• Reversal. The answer is spelled out by reading some letters of words backwards. Example: Sketcher went up to get reward (6) = DRAWER. “Reward” went up (reversed) gives DRAWER.
    • Palindrome. The answer is spelled the same both forwards and backwards. Example: Advance in either direction (3, 2) = PUT UP.
    • Odd/even clue. Take the odd or even letters to form the solution. Example: Observe odd characters in scene (3) = SEE. Odd letters of SCENE.
    • Spooner. For this clue, you switch the first sounds of two words around to find the answer. Example: Stooge for Spooner's staffing lock (8, 5) = LAUGHINGSTOCK.
  • 5

    The first thing to remember is that cryptic clues never include information that is irrelevant to the answer, beyond enough grammar to make the clue readable. If you see a name, for example, you can be sure that it is in some way relevant to the answer - often names are used for anagrams, since they can provide letters that are hard to get otherwise.

  • 6

    Use the number-of-letters indicators to help you in spotting likely clues to tackle. These are appended to the clue in parentheses. The grid will show the total number of letters, but the enumeration tells you if it is a single word, several words, or contains hyphenated or contracted words. Multi-word clues, or very long or short words are generally the easier ones. However, the bulk of the puzzle will be words in the 6-8 letter range.

  • 7

    Pay absolutely no attention to the so-called "surface" meaning of a clue, i.e. what it seems to suggest at first sight. Remember that the setter is trying to throw you off the scent.

  • 8

    Ignore punctuation - including capital letters - except for ! and ? at the end of the clue.
    • A question mark indicates that rather than a straight definition, it is a pun of some kind. Non-cryptic crosswords use the same notation.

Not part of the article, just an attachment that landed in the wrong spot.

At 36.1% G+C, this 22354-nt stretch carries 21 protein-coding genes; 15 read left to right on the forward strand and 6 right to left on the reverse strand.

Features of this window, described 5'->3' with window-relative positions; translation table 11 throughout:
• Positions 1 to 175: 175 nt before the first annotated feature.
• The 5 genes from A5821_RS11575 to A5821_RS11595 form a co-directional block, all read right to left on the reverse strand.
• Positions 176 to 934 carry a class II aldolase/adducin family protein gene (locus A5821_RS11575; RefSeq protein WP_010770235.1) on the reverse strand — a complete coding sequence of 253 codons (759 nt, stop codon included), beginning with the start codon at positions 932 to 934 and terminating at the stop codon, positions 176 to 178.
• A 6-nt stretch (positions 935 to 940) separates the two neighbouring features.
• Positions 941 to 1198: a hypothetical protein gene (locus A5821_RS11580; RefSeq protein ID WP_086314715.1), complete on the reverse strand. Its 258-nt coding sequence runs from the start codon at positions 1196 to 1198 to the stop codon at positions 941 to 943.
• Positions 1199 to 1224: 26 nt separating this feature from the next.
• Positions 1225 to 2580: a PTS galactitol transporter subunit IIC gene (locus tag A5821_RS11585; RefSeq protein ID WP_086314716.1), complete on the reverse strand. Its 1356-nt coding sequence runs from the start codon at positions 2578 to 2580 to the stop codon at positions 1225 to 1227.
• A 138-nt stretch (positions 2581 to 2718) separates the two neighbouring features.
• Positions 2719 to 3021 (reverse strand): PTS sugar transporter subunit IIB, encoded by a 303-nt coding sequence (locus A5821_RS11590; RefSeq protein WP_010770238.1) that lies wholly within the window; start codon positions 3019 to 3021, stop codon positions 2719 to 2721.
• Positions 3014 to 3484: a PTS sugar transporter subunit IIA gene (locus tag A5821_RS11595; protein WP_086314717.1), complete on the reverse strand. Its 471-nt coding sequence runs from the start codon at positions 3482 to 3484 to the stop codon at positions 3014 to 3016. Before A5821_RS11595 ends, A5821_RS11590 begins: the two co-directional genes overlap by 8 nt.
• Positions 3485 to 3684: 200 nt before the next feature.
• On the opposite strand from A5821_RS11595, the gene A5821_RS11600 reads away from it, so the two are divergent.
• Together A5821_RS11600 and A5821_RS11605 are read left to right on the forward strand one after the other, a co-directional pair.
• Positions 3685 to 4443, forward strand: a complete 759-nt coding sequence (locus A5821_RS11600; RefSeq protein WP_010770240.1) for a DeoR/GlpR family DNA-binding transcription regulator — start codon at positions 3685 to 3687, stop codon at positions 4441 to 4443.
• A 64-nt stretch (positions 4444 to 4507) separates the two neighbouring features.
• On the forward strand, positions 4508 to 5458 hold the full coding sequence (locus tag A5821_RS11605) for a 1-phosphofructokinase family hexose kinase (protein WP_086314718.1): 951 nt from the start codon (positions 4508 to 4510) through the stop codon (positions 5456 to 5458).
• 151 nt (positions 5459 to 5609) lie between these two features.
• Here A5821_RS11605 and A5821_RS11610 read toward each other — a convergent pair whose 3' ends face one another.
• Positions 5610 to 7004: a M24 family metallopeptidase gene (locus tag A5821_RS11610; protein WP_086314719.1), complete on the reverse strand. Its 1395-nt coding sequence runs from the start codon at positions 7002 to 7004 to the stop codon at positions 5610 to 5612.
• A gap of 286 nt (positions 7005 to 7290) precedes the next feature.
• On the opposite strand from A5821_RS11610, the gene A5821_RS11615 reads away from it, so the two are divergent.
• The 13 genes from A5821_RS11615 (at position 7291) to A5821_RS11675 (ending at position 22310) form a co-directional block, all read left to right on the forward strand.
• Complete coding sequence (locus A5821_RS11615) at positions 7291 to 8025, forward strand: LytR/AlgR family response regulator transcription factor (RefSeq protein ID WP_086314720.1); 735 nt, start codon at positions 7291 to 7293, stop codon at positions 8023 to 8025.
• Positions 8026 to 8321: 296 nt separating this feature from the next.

• An exclamation point indicates that the whole clue is itself both the "straight" meaning and the cryptic puzzle. This is an exception to the usual convention that the definition doesn't overlap the cryptic portion. Such clues are also called &lit or "and literally."
  • 9

    Find the "real" meaning of the clue - i.e. the part of the clue which could stand alone in a "straight" crossword. This will generally be either the first or last word or two. Then try to break down the rest of the clue into its component parts which can be assembled to produce a word with that meaning.

  • 10

    Study each word in a clue individually and think of all the different possible things it could mean. This will often alert you to some way that the word could lead to part of the solution.

  • 11

    Pay attention to possible abbreviations. Many cryptic clues use abbreviations and they are often a stumbling block for solvers, especially to the newcomers. A lot of abbreviations are common: south = S, male = M, yes = Y, for example but there are many more such as
    • Chemical Symbols (AL for Aluminum)
    • Country Codes or States (AK for Alaska)
    • Greek Letters or Latin Terms (CHI, ETA, or CA, VS, IE)
    • Roman Numerals (V, IV, LI)
    • Words from other languages such as French, Spanish, Italian etc. (OR for Gold, CID for Hero, etc.)